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I Have a False Eye and Few People Notice: Case Study

By: Kathryn Senior PhD - Updated: 21 Jan 2013 | comments*Discuss
False Eye Rubella German Measles Stunted

Debs is an outgoing 35-year old who lives a full life; she has three children and works part time as a veterinary nurse near Peterborough. “I meet new people every day, whether it’s through work or though taking and picking up my kids from school and very few people ever notice anything different about me,” she laughs. With her long dark hair and green eyes, Debs gets plenty of second looks but none of them ever guess that one of her beautiful green eyes is actually totally false.

“My parents noticed that something was wrong as soon as I was born. My mum had had a bad case of flu, or so she thought, when she was pregnant. We now realise that it could have been rubella – German measles. One of the side effects of this infection when you are pregnant is that it can make the foetus both deaf and blind. I had obviously developed too far for that to be the case, but I was born with one really stunted eye,” she explains.

Growing Up and a Noticeable Problem

When Debs was a baby, her parents knew that there was a problem with her right eye, but it was hard for other people to notice. As she grew, however, the stunted right eye didn’t really grow with her and as she got bigger, so the eye became more obvious. “When I was 10, I went to see a man who specialised in making false eyes. It sounds horrendous but this is a very specialised job – there are only about 20 people in the whole of the UK who are expert enough to do it,” she explains.

Experts in making false eyes are officially called ocularists and they make false eyes for people who have been born with an eye problem such as Debs and also for people whose eye has become damaged in an accident or through war, or because an eye has to be removed because of retinoblastoma, a common childhood eye tumour. “Ocularists get very busy when there is trouble in Iraq, unfortunately,” says Debs.

A First False Eye

By the time she started secondary school Deb had her first false eye. “Back then, the material wasn’t as smooth and supple as the modern materials used now but the matching of my other eye was still perfect and no-one at my new school guessed. I had to have another eye made every three years during the time I was at school,” says Debs.

Debs quickly got into a routine of putting the prosthetic eye in first thing in the morning and taking it out and cleaning it at night. “When I was 15, I was being bullied by a really obnoxious girl at school; she was always making comments, saying she would get me and following me about with two of her friends, acting like henchmen. I will never forget that one day I came out of the loo and she was washing her hands. No-one else was there, it was just the two of us. She sneered and said this was perfect – she was really going to get me now. Quick as a flash I took my eye out and held it right under her nose, saying if she laid a finger on me, I would curse her with my witch’s eye. I have never seen anyone run so fast and I felt a bit guilty – but she never dared say a word to me after that,” giggles Debs.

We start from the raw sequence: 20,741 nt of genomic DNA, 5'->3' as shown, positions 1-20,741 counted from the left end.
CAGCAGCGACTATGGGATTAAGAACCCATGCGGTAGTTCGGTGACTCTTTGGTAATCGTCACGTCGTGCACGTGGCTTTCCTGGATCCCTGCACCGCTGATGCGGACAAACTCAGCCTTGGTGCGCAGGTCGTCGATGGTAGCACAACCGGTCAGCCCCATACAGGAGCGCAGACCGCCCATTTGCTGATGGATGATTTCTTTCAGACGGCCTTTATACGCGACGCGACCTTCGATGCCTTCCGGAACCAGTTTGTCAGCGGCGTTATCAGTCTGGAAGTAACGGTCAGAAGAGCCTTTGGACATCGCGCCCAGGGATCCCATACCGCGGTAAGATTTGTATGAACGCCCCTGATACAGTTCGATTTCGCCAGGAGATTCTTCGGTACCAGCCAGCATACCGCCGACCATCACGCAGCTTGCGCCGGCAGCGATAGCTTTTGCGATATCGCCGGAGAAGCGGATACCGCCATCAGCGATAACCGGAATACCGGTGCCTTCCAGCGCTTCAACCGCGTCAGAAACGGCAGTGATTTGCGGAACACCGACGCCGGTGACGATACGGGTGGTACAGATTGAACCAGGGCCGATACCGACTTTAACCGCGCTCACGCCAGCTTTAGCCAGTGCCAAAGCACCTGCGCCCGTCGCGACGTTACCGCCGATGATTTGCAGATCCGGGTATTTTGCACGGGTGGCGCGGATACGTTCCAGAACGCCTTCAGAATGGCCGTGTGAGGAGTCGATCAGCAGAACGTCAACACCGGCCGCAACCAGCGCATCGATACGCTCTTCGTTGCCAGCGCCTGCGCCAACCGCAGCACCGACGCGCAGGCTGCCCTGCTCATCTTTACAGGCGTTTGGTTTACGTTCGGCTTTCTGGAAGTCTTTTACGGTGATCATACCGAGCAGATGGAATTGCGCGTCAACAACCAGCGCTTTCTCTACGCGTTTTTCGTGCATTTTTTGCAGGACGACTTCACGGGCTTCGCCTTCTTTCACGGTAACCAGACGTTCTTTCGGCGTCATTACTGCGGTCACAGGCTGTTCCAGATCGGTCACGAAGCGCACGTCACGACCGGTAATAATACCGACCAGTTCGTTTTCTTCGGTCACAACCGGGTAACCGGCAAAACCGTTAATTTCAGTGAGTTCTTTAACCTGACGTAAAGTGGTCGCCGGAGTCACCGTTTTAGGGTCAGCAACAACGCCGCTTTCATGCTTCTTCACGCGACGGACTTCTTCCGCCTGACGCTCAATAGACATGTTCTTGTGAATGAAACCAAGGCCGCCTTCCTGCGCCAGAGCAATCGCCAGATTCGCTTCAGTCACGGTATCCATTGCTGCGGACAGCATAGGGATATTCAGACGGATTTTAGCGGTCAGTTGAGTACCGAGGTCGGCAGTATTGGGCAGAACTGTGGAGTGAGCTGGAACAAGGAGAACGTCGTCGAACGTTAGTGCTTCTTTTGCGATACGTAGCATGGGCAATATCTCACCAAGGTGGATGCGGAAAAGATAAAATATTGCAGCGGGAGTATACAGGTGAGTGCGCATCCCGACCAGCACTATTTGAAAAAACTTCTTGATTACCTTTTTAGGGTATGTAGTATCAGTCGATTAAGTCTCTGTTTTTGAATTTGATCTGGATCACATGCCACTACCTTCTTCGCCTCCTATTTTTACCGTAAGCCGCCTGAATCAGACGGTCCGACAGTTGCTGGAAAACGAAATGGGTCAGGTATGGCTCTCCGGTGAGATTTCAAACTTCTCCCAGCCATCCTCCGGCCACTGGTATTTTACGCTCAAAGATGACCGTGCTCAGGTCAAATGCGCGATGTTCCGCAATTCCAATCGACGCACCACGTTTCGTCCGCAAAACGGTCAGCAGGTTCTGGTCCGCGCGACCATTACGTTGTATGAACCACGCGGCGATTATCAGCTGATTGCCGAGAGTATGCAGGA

Eye Materials Evolve

The skill of making a false eye is to get a perfect fit – Debs’ eye is actually shaped like a cup that fits over her existing eye, which is still there – rather than being a sphere. “The painting that the ocularist does is so fine and detailed. He matches it exactly for colour, even the colour of the white of my other eye and the tiny veins. As I get older, I suppose he will match it to look older, perhaps with a few broken veins!”

Debs is, for the moment, very happy to have beautiful eyes and marvels at the way that the materials that make up the eye have changed. “The process of taking a mould to make the eye the correct size and shape used to take about 30 minutes and was really uncomfortable but now a quick setting polymer is used and it takes about 3 minutes. The end result is fabulous – even I forgot I have a false eye!” she says.

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i am having my eye removed and a new false one fitted, i need to know the procedure of removal, how long i have to wait for new one etc, all done on nhs.. thanx
pj - 20-Oct-11 @ 9:38 AM
You're not alone deb,i lost my left eye in 1962 through an accident when I was 5 years old, I have been through the gamut of name calling,bullying, but I was of the nature that if you pushed it to far, I would punch you down, it's stood me in good stead over the years and I don't get any problems from people anymore after all I was only a say whipping it out as quick as a flashbaby and did'nt ask for it, I don't even see myself as having a problem, it's the people with 2 eyes that have more sight problems than me.!an elder boy knocked my eye out throwing a piece of metal at me and destroying the eye,what I did not know was the operation to remove my eye and put a plastic plate under the skin to help make the prosthesis move better became obsolete six mths later!! however I must admit I did have a lot of fun with it, and made money from it,
nobby - 5-May-11 @ 5:18 AM
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